Trump latest batch of pardons favors the well-connected

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President Donald Trump issued a series of pre-Christmas pardons and commutations Tuesday, granting clemency to the former campaign operative whose 2016 activities triggered the FBI probe that led to Special Counsel Robert Mueller’s investigation, to three former Republican congressmen and to four security contractors convicted for massacring Iraqi civilians in 2008.

Trump’s pardons included his first two congressional endorsers, former Rep. Chris Collins — convicted on charges related to insider trading — and former Rep. Duncan Hunter, who pleaded guilty to flagrant campaign finance abuses, including some to support extramarital affairs. Collins was already serving a 26-month sentence. Hunter had yet to begin his 11-month term.

Some of Trump’s actions seemed intended to send a clear message, such as disapproval of Mueller’s investigation into ties between the Trump campaign and Russia, while the pardons to Collins and Hunter appeared to simply be rewards for their political loyalty.

Trump also commuted the sentence of former Rep. Steve Stockman (R-Texas), who was convicted in 2018 on a variety of fraud and money laundering charges. Stockman had served two years of a 10-year sentence.

Others, including a few for people convicted of drug offenses, are part of a modest number of clemency grants Trump has offered to convicts whose cases were pursued by prominent criminal justice reform advocates. Trump’s predecessor, President Barack Obama, issued far more in those sorts of cases and actively solicited clemency applications.

Trump’s decision to pardon George Papadopoulos, whose early-2016 interactions with a Russia-linked professor led the FBI to launch the counterintelligence investigation into Trump’s campaign, follows a roller coaster for the young operative.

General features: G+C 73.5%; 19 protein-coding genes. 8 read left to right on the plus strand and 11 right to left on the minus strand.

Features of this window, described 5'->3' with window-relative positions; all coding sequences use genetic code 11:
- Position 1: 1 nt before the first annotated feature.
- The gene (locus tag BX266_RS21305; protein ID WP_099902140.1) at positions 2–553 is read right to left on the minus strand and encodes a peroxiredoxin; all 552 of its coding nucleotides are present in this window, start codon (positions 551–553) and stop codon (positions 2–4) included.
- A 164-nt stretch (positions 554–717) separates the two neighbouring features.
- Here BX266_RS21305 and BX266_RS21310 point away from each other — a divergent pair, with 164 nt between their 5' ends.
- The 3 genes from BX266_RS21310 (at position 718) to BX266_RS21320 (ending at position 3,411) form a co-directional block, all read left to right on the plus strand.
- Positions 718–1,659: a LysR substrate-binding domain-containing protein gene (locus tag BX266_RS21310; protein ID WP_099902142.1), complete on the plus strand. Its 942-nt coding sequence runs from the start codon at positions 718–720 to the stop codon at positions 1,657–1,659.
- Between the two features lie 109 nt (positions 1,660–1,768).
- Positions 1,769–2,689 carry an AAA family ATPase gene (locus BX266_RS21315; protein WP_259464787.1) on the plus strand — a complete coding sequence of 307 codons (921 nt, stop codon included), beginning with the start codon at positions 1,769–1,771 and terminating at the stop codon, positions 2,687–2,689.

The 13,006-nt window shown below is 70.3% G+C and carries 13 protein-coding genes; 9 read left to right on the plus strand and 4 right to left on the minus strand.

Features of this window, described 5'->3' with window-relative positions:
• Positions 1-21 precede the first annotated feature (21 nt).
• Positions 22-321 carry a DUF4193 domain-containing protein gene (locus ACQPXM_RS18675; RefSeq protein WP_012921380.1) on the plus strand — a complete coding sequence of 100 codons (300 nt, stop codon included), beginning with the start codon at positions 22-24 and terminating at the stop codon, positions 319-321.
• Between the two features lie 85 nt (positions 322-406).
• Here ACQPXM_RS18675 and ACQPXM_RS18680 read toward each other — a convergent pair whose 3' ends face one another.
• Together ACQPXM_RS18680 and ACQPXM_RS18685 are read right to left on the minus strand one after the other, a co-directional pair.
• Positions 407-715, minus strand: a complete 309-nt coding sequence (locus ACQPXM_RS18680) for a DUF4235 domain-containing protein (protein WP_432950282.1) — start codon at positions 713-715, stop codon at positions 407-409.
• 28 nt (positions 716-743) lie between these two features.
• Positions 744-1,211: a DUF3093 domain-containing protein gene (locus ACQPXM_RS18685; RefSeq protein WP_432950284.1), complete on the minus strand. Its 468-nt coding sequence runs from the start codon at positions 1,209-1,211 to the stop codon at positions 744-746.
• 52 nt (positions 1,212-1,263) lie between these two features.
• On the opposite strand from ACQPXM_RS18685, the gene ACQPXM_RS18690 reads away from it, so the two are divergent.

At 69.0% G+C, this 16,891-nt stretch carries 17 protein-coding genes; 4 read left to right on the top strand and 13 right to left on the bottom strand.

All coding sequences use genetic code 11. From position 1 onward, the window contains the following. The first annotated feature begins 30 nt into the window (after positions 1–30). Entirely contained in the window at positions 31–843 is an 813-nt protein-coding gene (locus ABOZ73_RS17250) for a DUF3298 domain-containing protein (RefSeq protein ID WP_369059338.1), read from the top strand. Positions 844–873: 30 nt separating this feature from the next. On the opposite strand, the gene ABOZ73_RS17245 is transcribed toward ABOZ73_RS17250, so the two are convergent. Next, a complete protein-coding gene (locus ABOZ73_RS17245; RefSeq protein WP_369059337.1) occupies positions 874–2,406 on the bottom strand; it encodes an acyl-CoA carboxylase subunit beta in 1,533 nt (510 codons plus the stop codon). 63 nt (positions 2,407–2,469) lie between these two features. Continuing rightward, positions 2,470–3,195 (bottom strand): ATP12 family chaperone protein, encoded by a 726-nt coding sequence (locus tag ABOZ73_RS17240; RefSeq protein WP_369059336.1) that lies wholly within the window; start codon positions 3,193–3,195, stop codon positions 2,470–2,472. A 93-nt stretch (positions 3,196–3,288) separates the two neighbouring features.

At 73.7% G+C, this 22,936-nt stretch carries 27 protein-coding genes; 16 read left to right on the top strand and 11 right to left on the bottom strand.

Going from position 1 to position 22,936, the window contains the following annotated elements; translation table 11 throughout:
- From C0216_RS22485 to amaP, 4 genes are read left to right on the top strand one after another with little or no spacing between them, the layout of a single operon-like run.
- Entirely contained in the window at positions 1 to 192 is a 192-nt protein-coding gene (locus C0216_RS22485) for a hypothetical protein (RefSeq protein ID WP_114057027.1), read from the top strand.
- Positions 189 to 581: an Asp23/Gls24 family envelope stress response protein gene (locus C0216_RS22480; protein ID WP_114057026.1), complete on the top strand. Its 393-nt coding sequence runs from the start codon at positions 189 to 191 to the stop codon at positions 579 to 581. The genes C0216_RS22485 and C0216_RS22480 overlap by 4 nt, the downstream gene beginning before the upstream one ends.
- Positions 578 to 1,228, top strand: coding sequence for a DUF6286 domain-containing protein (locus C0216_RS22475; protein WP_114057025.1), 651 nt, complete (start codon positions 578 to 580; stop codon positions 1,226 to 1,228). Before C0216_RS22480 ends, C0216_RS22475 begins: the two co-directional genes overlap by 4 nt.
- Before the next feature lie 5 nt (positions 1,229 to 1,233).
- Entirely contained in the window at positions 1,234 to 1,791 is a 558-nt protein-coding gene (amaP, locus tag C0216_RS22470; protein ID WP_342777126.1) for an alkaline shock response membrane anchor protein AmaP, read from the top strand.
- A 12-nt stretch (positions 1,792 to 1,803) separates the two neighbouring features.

Papadopoulos initially cooperated with investigators and hinted he would play a whistleblower-type role. He pleaded guilty in 2017 to a false-statement charge and wound up serving 12 days in prison.

Later, he very publicly broke with investigators, alleging he was the target of an anti-Trump operation. He wrote a book called “Deep State Target” that turned him into a Trump-world darling.

“We are both very happy!” Papadopoulous said in a brief message to POLITICO when asked about his pardon, a reference to him and his wife Simona Mangiante Papadopoulos, who also played a brief role in the Mueller probe.

Trump had once dismissed Papadopoulos as a “low level volunteer” who had “proven to be a liar.” But Papadopoulos’ conversion into Trump acolyte changed his fortunes. Trump also pardoned a bit player in the Mueller investigation, Alex van der Zwaan, whose interactions with Trump advisers Paul Manafort and Rick Gates became of interest to investigators.

Van der Zwaan, a Skadden Arps attorney, pleaded guilty in 2018 to a felony false-statement charge. He admitted that he lied to the FBI and lawyers for Mueller’s office during questioning about his involvement with a report the firm prepared in 2012 at the request of the Ukrainian government. Van der Zwaan served a 30-day sentence in 2018 before leaving the country.

The pardons come less than two weeks after Trump pardoned another central figure in the Russia probe, former national security adviser MIchael Flynn.

One set of Trump pardons released Tuesday could result in significant fallout overseas. Trump effectively wiped out the convictions of four contractors for the former Blackwater Worldwide security firm in connection with a shooting spree in Baghdad’s Nisour Square that left 17 Iraqis dead and 20 wounded.

One of the former Blackwater contractors granted a full pardon Tuesday by Trump, Nicholas Slatten, was convicted serving a sentence of life in prison. The three others, Dustin Heard, Evan Liberty and Paul Slough, were serving terms of between 12 and 15 years in prison.

Iraqi anger over the massacre and the perceived impunity of security contractors led the country to attempt to ban armed private contractors altogether and to demands for the four men and a colleague–collectively known as the Blackwater 5–to be returned to Iraq for trial.

President George W. Bush eventually brokered a deal that promised the contractors would face justice in the U.S. and allowed security contractors to continue operating in Iraq.

Trump could have simply commuted the sentences of the men, but he granted the full pardons, suggesting he viewed their convictions as unjust.

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